Tripadvisor and Booking advise you to have good homeowner insurance in place and do not offer any insurance for owners.

Which OTA to choose

So which short-term rental OTA is right for you? Airbnb, Vrbo, Booking or Tripadvisor?

The answer is suck it and see.

Since they are all free to list with, the sensible tactic is to list on all 4 and see what happens. After a year you can drop one or two if you get all the bookings you need from the others, or if you find you dislike some aspect of the way the OTA treats you.

I would not pay too much attention to other local owners who tell you that one or other of the OTAs get them all their bookings and the others are a waste of time, since you don’t know how they went about listing on each one. One wrong tweak could make all the difference. You should make sure that all your prices look the same to the potential renter across your listings. And you may want to manage your listings (and avoid double bookings) with a channel manager, but that is a topic for another day.

Photographing your holiday rental property

Facade of house in Provence

This article is intended for an average rental owner who does not take brilliant photos. If that is not you, you are in the wrong place, but your comments are welcome below.

Let’s take it as read that the property is spotlessly clean and tidy, cushions primped, beds made, windows clean, clutter removed, books on shelves straightened.

Now here is the first and most important advice: put your camera down and pay for a professional property photographer to come and take the pictures. That investment will be repaid many, many times over in increased bookings.

But let’s assume you have decided not to do that for whatever reason, here are some tips to get the best results when you take your own property photos for a short-term rental.

When to take the photos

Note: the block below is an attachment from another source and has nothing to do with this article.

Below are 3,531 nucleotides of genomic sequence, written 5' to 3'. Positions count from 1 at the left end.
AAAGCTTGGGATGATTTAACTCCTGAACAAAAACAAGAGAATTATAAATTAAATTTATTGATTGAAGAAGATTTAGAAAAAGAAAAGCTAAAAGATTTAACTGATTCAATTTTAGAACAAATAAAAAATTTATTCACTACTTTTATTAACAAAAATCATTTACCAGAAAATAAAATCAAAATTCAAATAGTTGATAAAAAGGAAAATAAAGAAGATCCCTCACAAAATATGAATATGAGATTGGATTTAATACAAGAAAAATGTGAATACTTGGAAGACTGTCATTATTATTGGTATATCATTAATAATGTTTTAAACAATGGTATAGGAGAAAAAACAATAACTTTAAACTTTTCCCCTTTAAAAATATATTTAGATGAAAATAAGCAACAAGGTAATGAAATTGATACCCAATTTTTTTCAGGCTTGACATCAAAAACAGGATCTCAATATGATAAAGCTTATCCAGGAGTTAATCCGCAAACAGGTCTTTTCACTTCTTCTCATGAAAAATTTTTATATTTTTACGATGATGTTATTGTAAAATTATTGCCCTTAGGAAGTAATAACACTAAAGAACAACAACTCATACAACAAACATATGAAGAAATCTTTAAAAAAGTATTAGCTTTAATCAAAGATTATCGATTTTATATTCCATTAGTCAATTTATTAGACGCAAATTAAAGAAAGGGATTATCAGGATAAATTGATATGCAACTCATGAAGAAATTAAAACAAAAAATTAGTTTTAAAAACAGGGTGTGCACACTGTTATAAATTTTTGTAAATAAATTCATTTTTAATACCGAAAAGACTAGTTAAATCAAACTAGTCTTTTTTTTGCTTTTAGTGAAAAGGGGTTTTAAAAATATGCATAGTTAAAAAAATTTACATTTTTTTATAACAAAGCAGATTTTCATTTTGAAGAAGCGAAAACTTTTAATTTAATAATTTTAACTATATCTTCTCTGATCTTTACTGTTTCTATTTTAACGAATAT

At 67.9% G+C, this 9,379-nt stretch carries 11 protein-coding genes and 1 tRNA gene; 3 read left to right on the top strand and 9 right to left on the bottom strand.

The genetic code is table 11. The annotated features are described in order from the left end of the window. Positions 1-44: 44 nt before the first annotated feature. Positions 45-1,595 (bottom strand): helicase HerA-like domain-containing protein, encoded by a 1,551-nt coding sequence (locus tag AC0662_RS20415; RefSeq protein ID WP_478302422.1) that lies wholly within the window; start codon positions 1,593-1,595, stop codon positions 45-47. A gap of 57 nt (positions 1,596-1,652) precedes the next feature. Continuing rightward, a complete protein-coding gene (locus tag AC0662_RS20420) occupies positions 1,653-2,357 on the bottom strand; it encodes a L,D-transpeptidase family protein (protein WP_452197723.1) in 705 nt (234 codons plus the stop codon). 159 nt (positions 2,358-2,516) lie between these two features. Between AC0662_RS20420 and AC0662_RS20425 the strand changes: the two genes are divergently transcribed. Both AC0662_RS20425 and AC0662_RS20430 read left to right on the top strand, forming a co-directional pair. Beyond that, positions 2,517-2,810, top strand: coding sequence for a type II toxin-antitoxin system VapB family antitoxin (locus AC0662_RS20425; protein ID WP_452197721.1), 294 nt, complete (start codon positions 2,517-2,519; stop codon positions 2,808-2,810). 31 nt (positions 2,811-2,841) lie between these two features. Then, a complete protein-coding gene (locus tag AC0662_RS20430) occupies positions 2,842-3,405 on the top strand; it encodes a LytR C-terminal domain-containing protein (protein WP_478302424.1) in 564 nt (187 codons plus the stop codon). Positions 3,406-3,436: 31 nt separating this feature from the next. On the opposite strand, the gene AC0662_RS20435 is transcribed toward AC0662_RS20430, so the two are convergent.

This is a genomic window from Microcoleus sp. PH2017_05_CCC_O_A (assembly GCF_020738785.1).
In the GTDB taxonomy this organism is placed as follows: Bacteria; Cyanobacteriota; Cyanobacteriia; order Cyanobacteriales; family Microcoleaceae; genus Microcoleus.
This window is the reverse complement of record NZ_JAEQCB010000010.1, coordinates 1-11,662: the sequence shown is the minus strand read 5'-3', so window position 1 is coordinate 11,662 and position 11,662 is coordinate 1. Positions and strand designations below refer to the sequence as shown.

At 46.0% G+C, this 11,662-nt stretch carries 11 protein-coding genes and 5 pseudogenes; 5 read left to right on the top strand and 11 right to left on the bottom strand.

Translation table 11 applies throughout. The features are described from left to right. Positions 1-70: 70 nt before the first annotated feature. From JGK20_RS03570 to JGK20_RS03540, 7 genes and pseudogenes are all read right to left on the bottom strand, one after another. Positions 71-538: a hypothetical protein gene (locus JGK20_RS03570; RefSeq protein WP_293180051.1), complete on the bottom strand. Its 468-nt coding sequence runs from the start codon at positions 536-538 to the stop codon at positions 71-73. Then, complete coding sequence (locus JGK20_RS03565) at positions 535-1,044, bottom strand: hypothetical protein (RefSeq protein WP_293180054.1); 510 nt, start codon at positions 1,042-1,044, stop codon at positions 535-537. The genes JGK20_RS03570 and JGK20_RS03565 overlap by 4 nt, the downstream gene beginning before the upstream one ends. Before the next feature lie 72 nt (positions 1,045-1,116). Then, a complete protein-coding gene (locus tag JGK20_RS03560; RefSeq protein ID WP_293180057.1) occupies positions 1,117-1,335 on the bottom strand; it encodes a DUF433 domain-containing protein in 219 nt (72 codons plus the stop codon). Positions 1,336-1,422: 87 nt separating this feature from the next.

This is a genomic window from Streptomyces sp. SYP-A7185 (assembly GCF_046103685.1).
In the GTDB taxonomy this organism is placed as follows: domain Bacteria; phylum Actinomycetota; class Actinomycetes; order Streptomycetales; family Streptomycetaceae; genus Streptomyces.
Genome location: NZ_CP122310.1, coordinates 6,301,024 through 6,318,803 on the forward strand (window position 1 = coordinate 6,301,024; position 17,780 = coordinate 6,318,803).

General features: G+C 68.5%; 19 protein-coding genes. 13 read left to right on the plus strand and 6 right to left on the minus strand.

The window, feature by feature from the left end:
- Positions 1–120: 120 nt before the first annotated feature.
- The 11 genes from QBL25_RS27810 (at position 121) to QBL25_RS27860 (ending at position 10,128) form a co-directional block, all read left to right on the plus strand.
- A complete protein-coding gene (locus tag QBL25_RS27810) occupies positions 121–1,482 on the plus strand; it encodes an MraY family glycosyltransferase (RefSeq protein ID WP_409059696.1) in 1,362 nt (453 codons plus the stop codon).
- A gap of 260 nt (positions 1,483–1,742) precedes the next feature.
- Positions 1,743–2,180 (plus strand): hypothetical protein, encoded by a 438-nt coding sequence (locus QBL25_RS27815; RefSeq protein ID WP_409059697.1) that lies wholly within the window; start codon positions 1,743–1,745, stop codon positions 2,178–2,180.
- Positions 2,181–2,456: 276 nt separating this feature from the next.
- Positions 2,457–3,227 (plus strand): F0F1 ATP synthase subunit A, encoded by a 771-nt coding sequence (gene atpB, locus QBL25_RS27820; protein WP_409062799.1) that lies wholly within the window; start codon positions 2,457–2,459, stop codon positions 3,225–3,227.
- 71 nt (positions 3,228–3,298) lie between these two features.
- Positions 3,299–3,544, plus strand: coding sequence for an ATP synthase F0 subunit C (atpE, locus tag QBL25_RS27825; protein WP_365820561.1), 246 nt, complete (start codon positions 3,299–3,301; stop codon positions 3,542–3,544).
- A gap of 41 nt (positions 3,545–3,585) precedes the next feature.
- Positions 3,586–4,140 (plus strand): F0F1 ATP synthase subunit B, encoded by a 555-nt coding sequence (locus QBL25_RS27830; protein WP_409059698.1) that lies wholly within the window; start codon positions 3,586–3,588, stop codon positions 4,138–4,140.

Since it is your property, you have the advantage of knowing exactly when each room looks at its best with the natural light coming in, and taking your photos accordingly. So plan your photography around this, taking the whole day if necessary.

If nice weather is one of the reasons people come to your region, only take photos of the exterior on a sunny day. If everything is arranged for one particular day, and it is massively inconvenient to change day and wait for nice weather, here is what you should do: wait for nice weather. There is no point in taking exterior photos when the sky is overcast.

Conversely it is much easier to take good interiors when it is not sunny outside, if that means direct sunlight is coming in through the windows. Direct sunlight will create contrasts of light and dark which the eye can adapt for, but a camera cannot. Unless you use HDR, which is a separate discussion. So if it is sunny, photograph a room when there is no direct sunlight coming in.


There are things that the eye skims over, but the camera does not forgive. Creases in bedding or pillows look disproportionately horrible in a photo. Flatten those creases out, or even better, attack them with a steam iron. Items on a kitchen counter that look OK in the flesh will stick out like a flashing beacon in a photo, so remove everything from counters except appliances that add value. Tea towels don’t look good in photos. Bins also look terrible. Pet bowls. Fridge magnets. Chopping boards. Nicknacks above the fireplace. Put the toilet lid down! If you can, avoid showing the toilet at all.

Bathroom: remove every single product so it looks like the day you moved in. However if you provide fancy toiletries that add value, you can place these artfully in the shot. Emptying a bathroom can be a nightmare as there are a hundred little items to get out of the way, but they do not have to go far, just out of shot.